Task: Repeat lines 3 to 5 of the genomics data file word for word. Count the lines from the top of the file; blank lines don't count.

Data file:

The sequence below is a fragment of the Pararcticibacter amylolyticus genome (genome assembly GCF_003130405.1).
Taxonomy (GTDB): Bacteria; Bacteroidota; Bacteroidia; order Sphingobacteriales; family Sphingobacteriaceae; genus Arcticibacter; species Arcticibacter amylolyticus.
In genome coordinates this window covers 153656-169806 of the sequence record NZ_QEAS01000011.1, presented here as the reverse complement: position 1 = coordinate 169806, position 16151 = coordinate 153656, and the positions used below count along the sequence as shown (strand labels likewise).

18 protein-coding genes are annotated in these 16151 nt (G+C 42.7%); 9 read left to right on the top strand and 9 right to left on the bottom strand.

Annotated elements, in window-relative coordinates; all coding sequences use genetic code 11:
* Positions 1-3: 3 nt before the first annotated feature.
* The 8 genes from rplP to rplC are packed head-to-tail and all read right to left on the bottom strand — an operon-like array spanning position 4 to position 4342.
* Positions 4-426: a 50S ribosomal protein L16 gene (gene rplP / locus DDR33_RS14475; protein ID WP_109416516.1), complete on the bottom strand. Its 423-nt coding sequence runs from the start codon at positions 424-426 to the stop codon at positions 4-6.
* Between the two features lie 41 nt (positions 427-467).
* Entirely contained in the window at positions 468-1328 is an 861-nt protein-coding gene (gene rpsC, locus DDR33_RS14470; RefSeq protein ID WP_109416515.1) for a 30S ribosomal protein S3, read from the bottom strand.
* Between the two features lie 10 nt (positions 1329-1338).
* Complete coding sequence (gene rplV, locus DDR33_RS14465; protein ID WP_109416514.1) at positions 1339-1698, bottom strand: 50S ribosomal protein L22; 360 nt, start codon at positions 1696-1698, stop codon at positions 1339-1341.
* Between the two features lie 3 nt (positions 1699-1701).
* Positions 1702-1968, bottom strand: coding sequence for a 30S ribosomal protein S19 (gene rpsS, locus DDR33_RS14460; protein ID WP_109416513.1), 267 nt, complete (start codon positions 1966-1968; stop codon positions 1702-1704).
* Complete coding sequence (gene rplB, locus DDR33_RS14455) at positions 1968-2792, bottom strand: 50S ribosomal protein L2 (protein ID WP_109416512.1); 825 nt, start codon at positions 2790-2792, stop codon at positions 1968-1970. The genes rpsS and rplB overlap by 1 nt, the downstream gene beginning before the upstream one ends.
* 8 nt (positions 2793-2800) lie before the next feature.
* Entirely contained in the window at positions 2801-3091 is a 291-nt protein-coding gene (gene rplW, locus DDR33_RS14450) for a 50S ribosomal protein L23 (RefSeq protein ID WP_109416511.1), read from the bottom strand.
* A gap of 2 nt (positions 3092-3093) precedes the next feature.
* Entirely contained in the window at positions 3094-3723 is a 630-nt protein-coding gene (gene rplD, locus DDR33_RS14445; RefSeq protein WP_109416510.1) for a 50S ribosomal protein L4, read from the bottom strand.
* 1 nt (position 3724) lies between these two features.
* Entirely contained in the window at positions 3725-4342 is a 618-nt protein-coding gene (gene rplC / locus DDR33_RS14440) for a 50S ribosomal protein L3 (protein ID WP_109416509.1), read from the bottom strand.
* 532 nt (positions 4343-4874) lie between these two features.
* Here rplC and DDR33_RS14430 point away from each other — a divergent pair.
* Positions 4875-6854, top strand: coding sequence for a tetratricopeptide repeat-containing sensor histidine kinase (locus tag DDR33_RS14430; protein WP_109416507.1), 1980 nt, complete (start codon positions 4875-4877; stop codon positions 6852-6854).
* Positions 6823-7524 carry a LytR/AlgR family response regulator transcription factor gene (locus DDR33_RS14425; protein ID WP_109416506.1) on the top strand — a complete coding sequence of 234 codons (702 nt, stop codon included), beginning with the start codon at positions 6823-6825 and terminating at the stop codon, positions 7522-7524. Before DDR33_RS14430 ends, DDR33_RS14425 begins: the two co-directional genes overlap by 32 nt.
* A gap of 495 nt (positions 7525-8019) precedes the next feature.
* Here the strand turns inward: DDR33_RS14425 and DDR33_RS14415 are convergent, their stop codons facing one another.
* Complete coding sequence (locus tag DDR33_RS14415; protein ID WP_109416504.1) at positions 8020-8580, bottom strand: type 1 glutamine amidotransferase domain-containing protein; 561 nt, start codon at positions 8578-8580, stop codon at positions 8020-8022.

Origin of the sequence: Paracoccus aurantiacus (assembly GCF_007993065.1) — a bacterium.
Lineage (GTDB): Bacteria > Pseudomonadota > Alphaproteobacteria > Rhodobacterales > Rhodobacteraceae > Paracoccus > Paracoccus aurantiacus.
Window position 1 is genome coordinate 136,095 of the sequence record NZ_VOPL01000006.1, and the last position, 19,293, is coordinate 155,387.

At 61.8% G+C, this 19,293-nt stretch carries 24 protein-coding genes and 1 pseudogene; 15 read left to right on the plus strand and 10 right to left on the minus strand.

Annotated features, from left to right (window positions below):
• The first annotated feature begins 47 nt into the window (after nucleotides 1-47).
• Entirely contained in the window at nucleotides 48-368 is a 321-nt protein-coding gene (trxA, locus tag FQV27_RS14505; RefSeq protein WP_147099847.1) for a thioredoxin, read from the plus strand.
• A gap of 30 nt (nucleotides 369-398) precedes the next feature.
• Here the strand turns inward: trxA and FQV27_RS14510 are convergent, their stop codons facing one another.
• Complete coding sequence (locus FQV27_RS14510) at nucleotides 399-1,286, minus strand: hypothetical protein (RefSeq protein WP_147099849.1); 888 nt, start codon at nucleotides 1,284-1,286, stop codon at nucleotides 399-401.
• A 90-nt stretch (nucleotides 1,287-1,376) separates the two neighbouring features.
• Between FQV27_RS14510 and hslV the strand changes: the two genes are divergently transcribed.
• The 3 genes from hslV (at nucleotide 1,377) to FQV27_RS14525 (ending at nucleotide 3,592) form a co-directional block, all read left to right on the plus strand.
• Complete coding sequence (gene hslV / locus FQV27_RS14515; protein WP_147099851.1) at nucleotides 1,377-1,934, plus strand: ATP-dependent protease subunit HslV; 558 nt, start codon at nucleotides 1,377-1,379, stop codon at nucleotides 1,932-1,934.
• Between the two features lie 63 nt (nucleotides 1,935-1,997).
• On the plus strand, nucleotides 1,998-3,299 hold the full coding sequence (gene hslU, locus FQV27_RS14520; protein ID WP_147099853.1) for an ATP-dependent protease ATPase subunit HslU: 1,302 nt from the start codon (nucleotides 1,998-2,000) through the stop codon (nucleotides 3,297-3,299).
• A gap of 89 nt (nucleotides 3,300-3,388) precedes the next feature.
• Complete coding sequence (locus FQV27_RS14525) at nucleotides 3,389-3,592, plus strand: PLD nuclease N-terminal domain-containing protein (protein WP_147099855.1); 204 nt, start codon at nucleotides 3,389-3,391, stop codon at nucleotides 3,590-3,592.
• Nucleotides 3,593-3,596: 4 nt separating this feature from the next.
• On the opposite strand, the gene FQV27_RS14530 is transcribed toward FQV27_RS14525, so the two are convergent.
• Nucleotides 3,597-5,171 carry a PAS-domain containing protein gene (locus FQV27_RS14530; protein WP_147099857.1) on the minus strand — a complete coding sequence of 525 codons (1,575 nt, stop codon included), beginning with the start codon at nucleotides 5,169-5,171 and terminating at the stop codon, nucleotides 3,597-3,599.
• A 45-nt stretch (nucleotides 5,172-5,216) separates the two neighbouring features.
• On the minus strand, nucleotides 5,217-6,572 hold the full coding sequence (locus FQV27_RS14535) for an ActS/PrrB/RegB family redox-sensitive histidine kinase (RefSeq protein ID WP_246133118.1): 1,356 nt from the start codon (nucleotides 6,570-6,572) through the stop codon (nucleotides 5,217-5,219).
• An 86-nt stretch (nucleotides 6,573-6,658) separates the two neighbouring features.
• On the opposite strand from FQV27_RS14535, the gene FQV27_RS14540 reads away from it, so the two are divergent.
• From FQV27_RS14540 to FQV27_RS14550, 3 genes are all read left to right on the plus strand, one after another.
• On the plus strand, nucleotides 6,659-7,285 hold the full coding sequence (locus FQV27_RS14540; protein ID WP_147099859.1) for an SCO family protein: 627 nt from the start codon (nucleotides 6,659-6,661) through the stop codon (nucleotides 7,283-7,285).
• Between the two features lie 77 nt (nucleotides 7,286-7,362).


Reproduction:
In genome coordinates this window covers 153656-169806 of the sequence record NZ_QEAS01000011.1, presented here as the reverse complement: position 1 = coordinate 169806, position 16151 = coordinate 153656, and the positions used below count along the sequence as shown (strand labels likewise).

18 protein-coding genes are annotated in these 16151 nt (G+C 42.7%); 9 read left to right on the top strand and 9 right to left on the bottom strand.

Annotated elements, in window-relative coordinates; all coding sequences use genetic code 11: